The reporting of the unfair dismissal claims brought by former Citibank ForEx traders following their dismissal by the bank has raised an interesting issue, which may become relevant if there are potential investigations into the recent scandal which has hit the car industry.
According to the reports of the Employment Tribunal proceedings, a key aspect of the claims is that the individuals were just doing what their managers asked/told them to do.
This raises the interesting issue of whether the so called “Nuremberg Defence” will result in the dismissals being held to be unfair. The same issue could come up if Volkswagen employees in the UK are dismissed as a result of involvement in the emissions rigging that has recently been exposed. The key question is:
Can an individual who is dismissed for engaging in activity that is unlawful or a regulatory breach argue that he or she has been unfairly dismissed because he or she simply followed instructions from management to engage in that activity?
By way of reminder, under s98 of the Employment Rights Act ("ERA") there are five fair reasons for dismissal (i) misconduct; (ii) capability; (iii) redundancy; (iv) illegality; and (v) some other substantial reason. If there is a potentially fair reason to dismiss an employee, the dismissal will only be fair if the sanction of dismissal is reasonable in the circumstances and the employer follows a fair process in effecting the dismissal.
The starting point is the test in section 98(4) ERA of whether the employer acted reasonably. This is an objective test and it is for the employment tribunal to decide whether the employer's decision to dismiss the employee fell within the range of reasonable responses that a reasonable employer in those circumstances and in that business might have adopted. Importantly:
This is an area where the particular circumstances of the case will be critical. On the one hand, if an employee has done something that is obviously illegal or in breach of relevant regulatory requirements simply because his boss told him to (and without questioning his boss or other senior employees), the dismissal is likely to be fair.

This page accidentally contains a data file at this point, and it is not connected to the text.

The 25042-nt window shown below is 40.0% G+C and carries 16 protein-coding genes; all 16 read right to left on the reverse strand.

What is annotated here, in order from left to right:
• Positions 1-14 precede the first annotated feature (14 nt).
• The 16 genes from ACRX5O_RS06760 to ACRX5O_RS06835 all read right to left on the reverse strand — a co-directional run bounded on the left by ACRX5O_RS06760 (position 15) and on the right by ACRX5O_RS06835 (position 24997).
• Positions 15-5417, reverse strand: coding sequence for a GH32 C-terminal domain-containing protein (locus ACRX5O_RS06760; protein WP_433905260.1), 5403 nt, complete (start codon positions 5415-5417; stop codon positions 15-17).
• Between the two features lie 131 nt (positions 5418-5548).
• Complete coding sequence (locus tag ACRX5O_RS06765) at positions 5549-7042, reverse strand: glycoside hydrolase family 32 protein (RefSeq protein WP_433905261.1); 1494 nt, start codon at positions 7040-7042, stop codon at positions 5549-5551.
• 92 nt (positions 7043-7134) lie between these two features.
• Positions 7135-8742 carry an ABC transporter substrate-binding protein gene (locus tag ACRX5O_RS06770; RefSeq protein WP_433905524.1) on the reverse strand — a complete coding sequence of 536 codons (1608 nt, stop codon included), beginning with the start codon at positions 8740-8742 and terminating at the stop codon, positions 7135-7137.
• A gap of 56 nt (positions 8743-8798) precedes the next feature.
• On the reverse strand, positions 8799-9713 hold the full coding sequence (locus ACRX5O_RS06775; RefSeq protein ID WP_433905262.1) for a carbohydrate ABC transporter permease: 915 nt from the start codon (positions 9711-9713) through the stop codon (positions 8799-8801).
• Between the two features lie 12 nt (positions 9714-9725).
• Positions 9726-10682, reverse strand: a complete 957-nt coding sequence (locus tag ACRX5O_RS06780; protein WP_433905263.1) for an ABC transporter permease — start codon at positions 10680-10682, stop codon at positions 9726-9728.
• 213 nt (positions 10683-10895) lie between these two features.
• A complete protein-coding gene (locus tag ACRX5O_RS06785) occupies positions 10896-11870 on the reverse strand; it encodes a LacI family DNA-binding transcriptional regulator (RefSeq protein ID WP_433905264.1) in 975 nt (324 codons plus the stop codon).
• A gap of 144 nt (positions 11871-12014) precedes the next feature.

On the other hand, take the example of a junior employee who is asked to do something that she feels is wrong, but which she did not know was actually illegal and which was not obviously illegal. If the employee has raised her concerns, but her boss assures her that the course of action is acceptable, it is likely to be reasonable for the employee to defer to her boss's greater knowledge and experience. In this scenario, it is likely to be unfair to dismiss the employee. This will be especially the case if the employee also raised her concerns with another superior member of staff or a specialist department such as Legal or Compliance.
Another potential scenario is where an employee knows that she is being asked to do something illegal and she raises this concern to her boss, but her boss tells her that if she does not follow his instructions she will be dismissed. In this situation, it is far less clear whether subsequently dismissing the junior employee for doing what she was told would be fair. The employee knows she is doing something illegal, but she has raised this and has been threatened with dismissal if she does not do as she has been told. On balance, dismissing the employee is likely to be unfair, although the employee would be in a better position if she had also raised her concerns with another more senior employee or a specialist department such as Legal or Compliance who had also told her just to do as her boss had told her.
Employers may face the situation where employees are providing different versions of what happened. For example, a more junior employee may allege that he raised concerns but was forced by his manager to carry out her instructions, whereas the manager may state that the employer never raised any concerns. In this scenario, the case of Monie v Coral Racing Ltd  ICR 109 is instructive. In that case, it was decided that if an employer, despite carrying out a full investigation, cannot identify the particular culprit(s) who is/are responsible for the misconduct, it may be reasonable to dismiss all those who could have been responsible.
This is a very difficult position for an employer. A balance needs to be struck between taking firm action in relation to staff who have committed serious acts of misconduct and ensuring that employees are treated fairly. In high profile cases like the ForEx scandal, adverse publicity can easily cause an employer to lean more towards taking firm action, even if there is the risk of facing claims from a dismissed employee.
However, it is important for the employer to bear in mind that, if the employee has raised concerns about the illegality of instructions, any employment tribunal claim is likely to include a whistleblowing claim, which will remove the cap on unfair dismissal compensation. This can result in the employer facing significant potential legal liabilities if a number of employees are dismissed and/or the employees who are dismissed are high earners. It may also mean that the employer could be in the employment tribunal very quickly if the employee, having alleged whistleblowing, applies for an interim hearing within seven days. Notwithstanding the potential claims an individual may have, in this type of case any award is likely to be reduced to some degree on the basis that the employee has contributed to his/her dismissal.